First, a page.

An colour image comprised of a large ship, a dove, a woman welcoming the ship and a portrait of S. M. Hallam.

Cover art for “When Jack Comes Back” by Gordon V. Thompson (OCLC 1007593602)

Nevertheless, this note found on the cover illustration for the piece “The Canadian War Song: When Jack Comes Back,” by Gordon V. Thompson, surely rang true for many Canadians during the First World War:

                “We all need good music these war days. It makes the wheels of life turn smoothly and helps to dry the tears.”

To learn more about Canadian sheet music, check out our podcast “Between the Sheets”.


Emilie Gin is a student acquisitions librarian working in the Published Heritage Branch at Library and Archives Canada.

New Books in the Genealogy Services Collection

By Emily Potter

A colour photograph of two shelves of multi-coloured hardcover books.

A sample of the variety of books held in the Genealogy Services Collection at 395 Wellington Street in Ottawa. Photo credit: Emily Potter

We’re excited to announce recently acquired genealogy publications, which you can consult in the Genealogy and Family History Room on the 3rd floor of the Library and Archives Canada building at 395 Wellington Street in Ottawa.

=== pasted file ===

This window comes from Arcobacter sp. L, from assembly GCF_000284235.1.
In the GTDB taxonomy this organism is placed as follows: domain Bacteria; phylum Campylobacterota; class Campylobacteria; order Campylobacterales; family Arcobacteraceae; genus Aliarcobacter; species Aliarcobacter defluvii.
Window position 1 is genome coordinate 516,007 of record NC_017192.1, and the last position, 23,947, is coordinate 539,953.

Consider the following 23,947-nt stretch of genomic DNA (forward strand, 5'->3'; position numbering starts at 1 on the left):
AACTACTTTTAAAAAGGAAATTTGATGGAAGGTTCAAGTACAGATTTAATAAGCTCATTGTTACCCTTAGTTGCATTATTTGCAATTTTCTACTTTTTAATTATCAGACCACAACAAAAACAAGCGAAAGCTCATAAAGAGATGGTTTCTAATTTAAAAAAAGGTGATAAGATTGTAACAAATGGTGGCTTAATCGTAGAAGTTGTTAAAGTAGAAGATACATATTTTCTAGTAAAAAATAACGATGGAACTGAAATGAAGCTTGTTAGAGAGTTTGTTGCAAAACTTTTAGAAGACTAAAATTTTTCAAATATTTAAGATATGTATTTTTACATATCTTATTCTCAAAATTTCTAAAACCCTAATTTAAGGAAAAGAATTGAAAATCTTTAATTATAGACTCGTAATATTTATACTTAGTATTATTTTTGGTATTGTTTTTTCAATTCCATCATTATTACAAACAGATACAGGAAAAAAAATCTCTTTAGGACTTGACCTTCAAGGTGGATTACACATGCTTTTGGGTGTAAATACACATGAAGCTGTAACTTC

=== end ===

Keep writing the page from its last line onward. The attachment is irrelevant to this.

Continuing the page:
Check out the list below. After each title, you will find a call number, which will help you find the book on our shelves. The OCLC number links to the record in our new library catalogue Aurora providing additional information. First time using it? See Aurora help.

If you are just starting out in genealogy, visit the Genealogy and Family History section of our website on how to begin your research.

Also visit What’s new in the collection, for highlights of selected new acquisitions and archives now open for consultation.

Happy exploring!

Church, cemetery and newspaper indexes

Baptêmes et sépultures des quatre voisines de Saint-Clément de Beauharnois by Société du patrimoine de Sainte-Martine. CS88 QC43 B42 2017 (OCLC Number: 1032020299)